Word of the Week

Every Friday, Germany.info and The Week in Germany highlight a different "Word of the Week" in the German language that may serve to surprise, delight or just plain perplex native English speakers. Access our archive here!

Word of the Week: Spaßgesellschaft

Jun 10, 2011 | Germany.info
Clubbing crowd at the P1

Germans are serious, cold and not very outgoing people who don't like dancing and rarely laugh or smile - fact or lie? Not if you ascribe to the view that German youth culture, in particular, is more of a "Spaßgesellschaft".

Word of the Week: Tohuwabohu

Jun 3, 2011 | Germany.info
Baum in Kenia

Common descriptions and stereotypes depict Germans as disciplined, tidy, dutiful and organized people who in one way or another seem to have a deep inner desire for order. If this description is right, how come there is this exotic sounding word "Tohuwabohu" in German?

Word of the Week: Heimat

May 27, 2011 | Germany.info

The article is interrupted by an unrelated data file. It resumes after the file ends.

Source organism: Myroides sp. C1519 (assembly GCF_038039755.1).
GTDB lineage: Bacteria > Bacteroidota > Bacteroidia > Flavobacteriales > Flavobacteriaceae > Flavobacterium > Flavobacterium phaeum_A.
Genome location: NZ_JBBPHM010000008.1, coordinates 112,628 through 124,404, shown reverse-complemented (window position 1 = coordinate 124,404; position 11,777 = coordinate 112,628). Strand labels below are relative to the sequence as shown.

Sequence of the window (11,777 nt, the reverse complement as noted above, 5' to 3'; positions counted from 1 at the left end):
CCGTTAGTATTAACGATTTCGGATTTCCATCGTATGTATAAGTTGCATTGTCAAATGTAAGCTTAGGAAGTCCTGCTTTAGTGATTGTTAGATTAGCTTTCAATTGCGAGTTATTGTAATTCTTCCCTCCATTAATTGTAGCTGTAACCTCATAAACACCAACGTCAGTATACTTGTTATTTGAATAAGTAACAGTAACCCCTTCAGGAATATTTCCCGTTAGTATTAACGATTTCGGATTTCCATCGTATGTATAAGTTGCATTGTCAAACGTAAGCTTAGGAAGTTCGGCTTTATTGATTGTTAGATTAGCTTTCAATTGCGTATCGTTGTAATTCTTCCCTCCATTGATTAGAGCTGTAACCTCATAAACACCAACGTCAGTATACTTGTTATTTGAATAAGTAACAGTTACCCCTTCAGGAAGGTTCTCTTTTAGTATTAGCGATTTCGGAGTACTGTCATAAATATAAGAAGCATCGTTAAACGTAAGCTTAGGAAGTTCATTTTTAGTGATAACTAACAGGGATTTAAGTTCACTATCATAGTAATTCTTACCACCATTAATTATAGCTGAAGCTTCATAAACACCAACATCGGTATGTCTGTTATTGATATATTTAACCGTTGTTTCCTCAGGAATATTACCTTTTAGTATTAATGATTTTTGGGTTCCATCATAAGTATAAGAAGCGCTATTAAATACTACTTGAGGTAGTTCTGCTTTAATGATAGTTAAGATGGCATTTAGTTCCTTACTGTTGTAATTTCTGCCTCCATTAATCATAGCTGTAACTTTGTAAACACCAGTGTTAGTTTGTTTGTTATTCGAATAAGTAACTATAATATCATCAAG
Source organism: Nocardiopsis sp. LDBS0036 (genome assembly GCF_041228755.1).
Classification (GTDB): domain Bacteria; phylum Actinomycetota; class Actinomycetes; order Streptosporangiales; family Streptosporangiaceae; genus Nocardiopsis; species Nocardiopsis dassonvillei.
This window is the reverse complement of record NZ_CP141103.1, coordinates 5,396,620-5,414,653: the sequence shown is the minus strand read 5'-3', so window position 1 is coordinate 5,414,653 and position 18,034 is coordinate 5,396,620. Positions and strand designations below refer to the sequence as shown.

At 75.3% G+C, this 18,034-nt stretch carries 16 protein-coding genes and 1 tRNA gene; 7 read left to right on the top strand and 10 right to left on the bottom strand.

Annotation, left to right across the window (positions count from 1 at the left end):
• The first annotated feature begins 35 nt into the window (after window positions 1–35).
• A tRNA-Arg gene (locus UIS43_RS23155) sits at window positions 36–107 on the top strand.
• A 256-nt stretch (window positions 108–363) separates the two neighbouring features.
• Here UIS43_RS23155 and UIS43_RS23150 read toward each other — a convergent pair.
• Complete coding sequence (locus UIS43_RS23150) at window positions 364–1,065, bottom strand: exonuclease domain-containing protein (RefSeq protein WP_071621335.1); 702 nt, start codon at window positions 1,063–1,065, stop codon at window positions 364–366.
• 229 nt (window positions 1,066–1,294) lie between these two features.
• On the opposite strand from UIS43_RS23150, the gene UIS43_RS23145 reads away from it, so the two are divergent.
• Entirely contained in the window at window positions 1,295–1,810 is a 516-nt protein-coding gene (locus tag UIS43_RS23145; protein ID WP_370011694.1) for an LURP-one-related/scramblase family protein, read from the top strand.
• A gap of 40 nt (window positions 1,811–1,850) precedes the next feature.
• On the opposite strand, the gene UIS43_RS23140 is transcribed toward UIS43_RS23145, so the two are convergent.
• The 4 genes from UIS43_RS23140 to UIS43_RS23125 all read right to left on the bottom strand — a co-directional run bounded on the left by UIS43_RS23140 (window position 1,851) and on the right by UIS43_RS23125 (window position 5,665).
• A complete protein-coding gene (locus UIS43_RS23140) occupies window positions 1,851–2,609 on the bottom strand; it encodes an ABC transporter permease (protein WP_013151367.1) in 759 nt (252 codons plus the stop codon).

Deutschlandkarte im Kohlfeld

"Heimat" is a loaded word in the German language. Translating it simply as "home" does not fully do it justice. The powerful emotional ties it evokes in many Germans would best be described as "a sense of belonging".

Word of the Week: Knuffig

May 20, 2011 | Germany.info
Wilbär pals around with his mom, Corinna, in the Stuttgart Zoo. © picture-alliance/dpa

The digital age has served to showcase all things "knuffig" or "knuddelig" in this world, which is not necessarily a bad thing.

Word of the Week: Plaudertasche

May 13, 2011 | Germany.info
Mädchen zusammen in Küche

A "Plaudertasche" is a slang expression for "chatterbox" which is used as a term of endearment to describe a very wordy person.

Word of the Week

Word of the Week

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With 100 million native speakers, German is the most commonly-spoken language in Europe. Around the world, 15.4 million people are learning German as a foreign language today. There are many good reasons for studying German, and a large number of resources, online and offline, to help you gain fluency in the language of Goethe, Gauß, and Grönemeyer.